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Communication

Understanding Trauma and the Cycle of Abuse

Have you ever heard of the Cycle of Abuse? What about Traumatic Bonding? If not, this article is for you. One of the things I find myself doing in my practice with families is providing what mental health professionals call "psycho-education." Psycho-education is education about a topic related to psychology such as relationships, mental illness, diagnosis, trauma or abuse, etc. So many of us can easily become the victim of abuse, trauma, or unhealthy relationships and attachments. Sadly, if you are in a human relationship you are susceptible to the cycle of abuse or traumatic bonding. Both of these concepts will be discussed further in this article to highlight the importance of identifying and being open to the possibility that the cycle of abuse may be happening in your own life or someone you know. It is important to highlight that his article is certainly not specifically about romantic relationships. It is about any relationship that you may find yourself in (working, romantic, platonic, parent-child, etc). 
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Communication

Emotional Attachment: 5 Thoughts of The Needy Person

Do you know someone who struggles with emotional attachment? Someone who struggles with becoming emotionally attached too soon or too fast? What about someone who struggles with putting up appropriate boundaries for fear of losing a person, angering a person, or expressing their own needs? Emotional abuse and bondage may be more prevalent than we all think. You can Google the term "relationships" and find multiple topics on co-dependency, emotional attachment, emotional and psychological abuse, and narcissism. It is a topic that many of us feel drawn to because human beings must have relationships. We're constantly challenged to figure out how to keep them healthy, respectful, or at least somewhat "normal." This article will discuss 5 thoughts the emotionally needy person may have and ways to correct defeatist or narrow views.
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Communication

10 Things You Should Do With Someone Who Suffers Delusions

Do you know someone who struggles with delusional thoughts? A delusion is defined as a belief, that is strongly held to be true, despite evidence to the contrary. It is a fixed and pervasive way of thinking that is not easily derailed by logic. For many people attempting to cope with loved ones who have delusional thoughts, it can be extremely difficult to communicate with the person or live peaceably with them. Another component that results in much stress in families is that the person with delusions does not always seem to be ill. In other words, the individual may go in and out of "consciousness" and show moments of insight, emotional awareness, and engagement. However, this only lasts for a short duration. Are you experiencing a situation like this or know someone who is? If so, this article is for you. This article will discuss the things we can do to make communication slightly better with those who struggle with delusional thoughts.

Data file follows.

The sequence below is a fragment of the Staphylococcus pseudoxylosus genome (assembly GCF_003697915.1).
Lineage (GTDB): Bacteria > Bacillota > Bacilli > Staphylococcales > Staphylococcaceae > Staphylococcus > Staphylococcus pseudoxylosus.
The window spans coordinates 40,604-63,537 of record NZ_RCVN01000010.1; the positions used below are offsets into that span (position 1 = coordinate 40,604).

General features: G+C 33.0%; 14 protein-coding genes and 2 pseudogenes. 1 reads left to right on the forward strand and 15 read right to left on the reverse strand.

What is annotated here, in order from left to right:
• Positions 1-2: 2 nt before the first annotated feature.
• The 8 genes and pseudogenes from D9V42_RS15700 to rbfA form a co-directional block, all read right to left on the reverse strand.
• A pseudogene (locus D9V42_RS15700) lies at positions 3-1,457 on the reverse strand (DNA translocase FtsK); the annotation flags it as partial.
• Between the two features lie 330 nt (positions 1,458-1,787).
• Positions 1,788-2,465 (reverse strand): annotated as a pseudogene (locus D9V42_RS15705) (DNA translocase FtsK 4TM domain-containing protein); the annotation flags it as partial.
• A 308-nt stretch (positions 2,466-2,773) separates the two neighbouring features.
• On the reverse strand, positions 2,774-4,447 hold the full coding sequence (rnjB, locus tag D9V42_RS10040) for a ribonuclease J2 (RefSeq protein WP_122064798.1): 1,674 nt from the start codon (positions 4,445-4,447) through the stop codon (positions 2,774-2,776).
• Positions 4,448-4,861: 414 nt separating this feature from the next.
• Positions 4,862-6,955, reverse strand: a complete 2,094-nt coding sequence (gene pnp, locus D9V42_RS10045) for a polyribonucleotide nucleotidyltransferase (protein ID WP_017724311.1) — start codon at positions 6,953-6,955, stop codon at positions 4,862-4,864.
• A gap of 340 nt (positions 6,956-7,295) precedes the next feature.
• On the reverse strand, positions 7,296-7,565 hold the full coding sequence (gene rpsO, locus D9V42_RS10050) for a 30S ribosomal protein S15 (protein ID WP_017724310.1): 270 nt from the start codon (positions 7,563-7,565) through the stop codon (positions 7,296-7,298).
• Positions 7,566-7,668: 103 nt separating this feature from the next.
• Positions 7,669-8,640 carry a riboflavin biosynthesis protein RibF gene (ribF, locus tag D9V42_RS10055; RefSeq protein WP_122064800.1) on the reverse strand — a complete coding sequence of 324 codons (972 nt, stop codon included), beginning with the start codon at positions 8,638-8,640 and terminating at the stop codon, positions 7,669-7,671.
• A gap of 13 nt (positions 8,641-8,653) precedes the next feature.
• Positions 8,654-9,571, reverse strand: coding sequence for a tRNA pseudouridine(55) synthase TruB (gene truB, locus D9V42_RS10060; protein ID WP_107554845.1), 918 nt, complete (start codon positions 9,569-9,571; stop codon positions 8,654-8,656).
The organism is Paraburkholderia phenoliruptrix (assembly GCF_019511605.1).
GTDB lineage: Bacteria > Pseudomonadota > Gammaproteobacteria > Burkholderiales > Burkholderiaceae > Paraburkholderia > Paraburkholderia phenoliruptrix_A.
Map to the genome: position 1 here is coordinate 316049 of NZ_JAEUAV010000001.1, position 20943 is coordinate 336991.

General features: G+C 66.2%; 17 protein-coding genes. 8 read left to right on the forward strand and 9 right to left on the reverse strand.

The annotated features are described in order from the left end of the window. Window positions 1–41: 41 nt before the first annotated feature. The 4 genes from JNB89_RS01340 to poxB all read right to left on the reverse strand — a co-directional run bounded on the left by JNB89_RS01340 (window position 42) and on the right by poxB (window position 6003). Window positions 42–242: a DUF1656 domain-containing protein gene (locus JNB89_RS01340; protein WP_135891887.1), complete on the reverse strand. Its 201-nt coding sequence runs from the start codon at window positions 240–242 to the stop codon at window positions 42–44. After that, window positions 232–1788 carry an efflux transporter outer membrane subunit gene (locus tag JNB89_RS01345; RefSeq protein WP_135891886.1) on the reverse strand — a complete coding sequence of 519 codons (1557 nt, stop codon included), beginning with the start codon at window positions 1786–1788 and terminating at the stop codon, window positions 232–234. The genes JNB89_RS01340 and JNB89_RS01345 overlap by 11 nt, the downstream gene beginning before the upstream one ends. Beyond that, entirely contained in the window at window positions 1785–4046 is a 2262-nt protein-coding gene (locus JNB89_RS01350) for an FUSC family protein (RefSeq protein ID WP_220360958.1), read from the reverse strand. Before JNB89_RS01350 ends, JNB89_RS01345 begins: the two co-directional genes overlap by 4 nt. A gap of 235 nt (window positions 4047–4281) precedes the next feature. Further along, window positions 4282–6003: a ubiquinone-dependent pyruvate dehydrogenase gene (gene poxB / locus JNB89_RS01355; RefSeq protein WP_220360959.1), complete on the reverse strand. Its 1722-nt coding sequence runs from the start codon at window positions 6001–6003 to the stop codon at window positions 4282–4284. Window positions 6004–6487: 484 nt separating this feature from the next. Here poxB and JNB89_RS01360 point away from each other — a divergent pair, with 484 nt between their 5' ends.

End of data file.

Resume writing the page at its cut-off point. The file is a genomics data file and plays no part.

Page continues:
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Communication

10 Things You Should Know About Delusions

Do you know what a delusion is? If I were to ask you to define it would you be able to? If not, that's okay. Many people struggle with the thought of what a delusion is. So I will define it here. A delusion is a false belief, held to be true, despite evidence to the contrary. A delusion is a fixed and stable/pervasive belief that is held for as long as the delusion makes sense to the person. The delusion, often a belief that becomes more complicated as the person seeks evidence to support the belief, is as strong as the belief of someone who has evidence to support their beliefs. For example, you may have a belief that your cousin is lying about everything based on the fact that she or he may have a long history of lying. That belief cannot be changed by anyone else, primarily those who contradict what you so firmly believe is true. This is often how a delusion is formed and maintained. The belief makes sense to the person suffering from the delusion and no one, even the closest family member, can change that belief. This article will briefly review delusions and provide tips on what not to do with someone who may be delusional.
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General

5 Truths About The Cycle of Abuse & Mental Illness

Abuse is a very difficult topic to discuss with my clients. It is even more difficult to accept when it you are the target of the abuser. Abuse can come in many forms, even sneaky forms, and it takes not only experience with people and relationships but also appropriate boundaries to cope. Abuse can be described as any act that creates some form of suffering for the target of the abuse. The targeted person can suffer multiple emotional and psychological wounds, even if the abuse is physical. The psychological and emotional wounds can lead to decreased self-esteem, fear, uncertainty, lack of motivation, anhedonia (lack of pleasure in things once desired or enjoyed), and mental health symptoms. Considering all of this, can you imagine how vulnerable a person can be living with and trying to cope with someone who has an untreated or severe mental illness but also engages in abusing others? This article will briefly discuss the "victims" of the abuser who also struggles with mental health challenges. This article is meant to highlight the emotional toll abuse takes on an individual and possible considerations for the victim.